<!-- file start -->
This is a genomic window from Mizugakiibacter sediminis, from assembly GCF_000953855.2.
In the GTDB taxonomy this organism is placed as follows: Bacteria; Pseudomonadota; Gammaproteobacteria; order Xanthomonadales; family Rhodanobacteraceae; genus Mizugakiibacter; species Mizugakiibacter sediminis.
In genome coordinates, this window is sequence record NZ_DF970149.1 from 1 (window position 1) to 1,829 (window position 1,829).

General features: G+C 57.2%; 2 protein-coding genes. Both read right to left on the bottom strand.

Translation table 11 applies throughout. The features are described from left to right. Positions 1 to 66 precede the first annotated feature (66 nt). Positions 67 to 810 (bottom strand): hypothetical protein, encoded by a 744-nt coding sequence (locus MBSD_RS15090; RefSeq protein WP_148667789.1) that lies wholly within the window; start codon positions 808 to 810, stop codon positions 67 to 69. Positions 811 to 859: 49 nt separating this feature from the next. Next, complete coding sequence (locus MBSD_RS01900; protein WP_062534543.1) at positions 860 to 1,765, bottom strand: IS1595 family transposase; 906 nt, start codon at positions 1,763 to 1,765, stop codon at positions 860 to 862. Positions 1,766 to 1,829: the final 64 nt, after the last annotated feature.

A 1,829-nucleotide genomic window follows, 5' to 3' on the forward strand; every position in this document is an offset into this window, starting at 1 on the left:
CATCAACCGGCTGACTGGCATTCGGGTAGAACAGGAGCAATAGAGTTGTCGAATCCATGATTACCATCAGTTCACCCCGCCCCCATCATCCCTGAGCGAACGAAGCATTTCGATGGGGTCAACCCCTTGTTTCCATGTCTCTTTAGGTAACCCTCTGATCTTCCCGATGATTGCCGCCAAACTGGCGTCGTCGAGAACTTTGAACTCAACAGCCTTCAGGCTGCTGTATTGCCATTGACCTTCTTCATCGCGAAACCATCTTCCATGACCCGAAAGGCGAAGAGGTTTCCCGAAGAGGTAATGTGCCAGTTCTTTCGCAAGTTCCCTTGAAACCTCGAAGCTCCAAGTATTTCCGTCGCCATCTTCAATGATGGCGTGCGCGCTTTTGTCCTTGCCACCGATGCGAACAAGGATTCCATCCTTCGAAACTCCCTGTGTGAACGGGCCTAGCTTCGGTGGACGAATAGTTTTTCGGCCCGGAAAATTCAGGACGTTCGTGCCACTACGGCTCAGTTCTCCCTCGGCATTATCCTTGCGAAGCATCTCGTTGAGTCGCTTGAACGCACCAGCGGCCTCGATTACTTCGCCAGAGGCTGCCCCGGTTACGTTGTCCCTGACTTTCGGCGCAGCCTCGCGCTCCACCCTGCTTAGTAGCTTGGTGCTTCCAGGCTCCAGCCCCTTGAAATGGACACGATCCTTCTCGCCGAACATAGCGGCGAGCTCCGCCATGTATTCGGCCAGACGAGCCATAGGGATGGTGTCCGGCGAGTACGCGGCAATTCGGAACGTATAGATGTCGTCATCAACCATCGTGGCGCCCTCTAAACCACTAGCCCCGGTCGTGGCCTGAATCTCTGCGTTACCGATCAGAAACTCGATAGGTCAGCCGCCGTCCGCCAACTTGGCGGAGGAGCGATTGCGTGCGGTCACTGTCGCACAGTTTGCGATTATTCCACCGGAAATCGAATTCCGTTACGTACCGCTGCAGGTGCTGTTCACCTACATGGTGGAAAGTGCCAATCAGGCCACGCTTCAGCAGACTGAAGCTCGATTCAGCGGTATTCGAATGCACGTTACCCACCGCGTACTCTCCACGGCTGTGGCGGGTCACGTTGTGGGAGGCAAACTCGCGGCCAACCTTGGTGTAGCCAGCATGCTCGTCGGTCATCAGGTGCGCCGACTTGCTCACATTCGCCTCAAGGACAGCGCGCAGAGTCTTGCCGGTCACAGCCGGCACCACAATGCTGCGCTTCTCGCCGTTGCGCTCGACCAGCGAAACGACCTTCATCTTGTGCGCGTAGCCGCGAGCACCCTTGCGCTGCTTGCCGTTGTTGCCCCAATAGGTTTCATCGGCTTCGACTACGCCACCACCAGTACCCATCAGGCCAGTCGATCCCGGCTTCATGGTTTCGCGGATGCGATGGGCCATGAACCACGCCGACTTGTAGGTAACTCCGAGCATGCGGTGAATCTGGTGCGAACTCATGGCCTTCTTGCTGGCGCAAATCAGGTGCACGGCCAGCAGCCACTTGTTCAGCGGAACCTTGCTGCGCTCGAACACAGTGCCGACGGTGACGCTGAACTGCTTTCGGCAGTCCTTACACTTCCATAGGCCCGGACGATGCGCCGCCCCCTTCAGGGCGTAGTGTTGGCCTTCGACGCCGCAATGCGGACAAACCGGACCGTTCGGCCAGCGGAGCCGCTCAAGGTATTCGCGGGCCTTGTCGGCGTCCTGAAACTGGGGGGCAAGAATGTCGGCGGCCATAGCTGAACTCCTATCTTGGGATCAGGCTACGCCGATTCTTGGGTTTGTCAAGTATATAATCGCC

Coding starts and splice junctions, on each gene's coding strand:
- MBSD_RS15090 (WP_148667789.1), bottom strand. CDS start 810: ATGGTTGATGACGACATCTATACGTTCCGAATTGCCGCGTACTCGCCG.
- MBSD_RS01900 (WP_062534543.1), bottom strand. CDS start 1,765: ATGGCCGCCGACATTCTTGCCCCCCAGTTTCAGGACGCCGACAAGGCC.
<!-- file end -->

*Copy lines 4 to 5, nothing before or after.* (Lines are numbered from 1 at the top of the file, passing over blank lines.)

General features: G+C 57.2%; 2 protein-coding genes. Both read right to left on the bottom strand.

Translation table 11 applies throughout. The features are described from left to right. Positions 1 to 66 precede the first annotated feature (66 nt). Positions 67 to 810 (bottom strand): hypothetical protein, encoded by a 744-nt coding sequence (locus MBSD_RS15090; RefSeq protein WP_148667789.1) that lies wholly within the window; start codon positions 808 to 810, stop codon positions 67 to 69. Positions 811 to 859: 49 nt separating this feature from the next. Next, complete coding sequence (locus MBSD_RS01900; protein WP_062534543.1) at positions 860 to 1,765, bottom strand: IS1595 family transposase; 906 nt, start codon at positions 1,763 to 1,765, stop codon at positions 860 to 862. Positions 1,766 to 1,829: the final 64 nt, after the last annotated feature.